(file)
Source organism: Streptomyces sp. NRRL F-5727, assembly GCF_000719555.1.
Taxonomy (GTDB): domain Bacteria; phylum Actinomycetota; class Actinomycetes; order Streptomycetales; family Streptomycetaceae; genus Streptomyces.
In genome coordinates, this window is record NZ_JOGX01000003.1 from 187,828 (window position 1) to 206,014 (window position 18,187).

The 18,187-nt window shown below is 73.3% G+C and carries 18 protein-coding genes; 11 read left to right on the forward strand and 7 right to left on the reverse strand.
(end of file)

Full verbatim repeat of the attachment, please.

Source organism: Streptomyces sp. NRRL F-5727, assembly GCF_000719555.1.
Taxonomy (GTDB): domain Bacteria; phylum Actinomycetota; class Actinomycetes; order Streptomycetales; family Streptomycetaceae; genus Streptomyces.
In genome coordinates, this window is record NZ_JOGX01000003.1 from 187,828 (window position 1) to 206,014 (window position 18,187).

The 18,187-nt window shown below is 73.3% G+C and carries 18 protein-coding genes; 11 read left to right on the forward strand and 7 right to left on the reverse strand.